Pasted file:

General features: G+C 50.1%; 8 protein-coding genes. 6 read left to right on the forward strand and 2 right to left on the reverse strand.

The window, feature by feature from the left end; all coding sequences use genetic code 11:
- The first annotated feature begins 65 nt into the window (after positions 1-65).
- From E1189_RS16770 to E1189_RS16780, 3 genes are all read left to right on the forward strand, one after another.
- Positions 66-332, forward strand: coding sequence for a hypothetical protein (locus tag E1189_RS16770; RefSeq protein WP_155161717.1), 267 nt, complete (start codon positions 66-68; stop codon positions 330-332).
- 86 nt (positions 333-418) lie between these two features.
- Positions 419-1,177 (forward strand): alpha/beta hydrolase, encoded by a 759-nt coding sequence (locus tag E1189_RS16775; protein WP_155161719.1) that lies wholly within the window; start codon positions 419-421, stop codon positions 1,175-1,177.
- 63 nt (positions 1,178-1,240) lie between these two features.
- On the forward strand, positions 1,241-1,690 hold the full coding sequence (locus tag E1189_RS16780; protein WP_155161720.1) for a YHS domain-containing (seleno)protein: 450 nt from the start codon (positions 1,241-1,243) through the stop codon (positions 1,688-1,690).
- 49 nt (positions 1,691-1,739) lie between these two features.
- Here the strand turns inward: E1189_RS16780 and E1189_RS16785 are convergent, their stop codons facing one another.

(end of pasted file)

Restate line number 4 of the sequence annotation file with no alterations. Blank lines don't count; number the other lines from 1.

- From E1189_RS16770 to E1189_RS16780, 3 genes are all read left to right on the forward strand, one after another.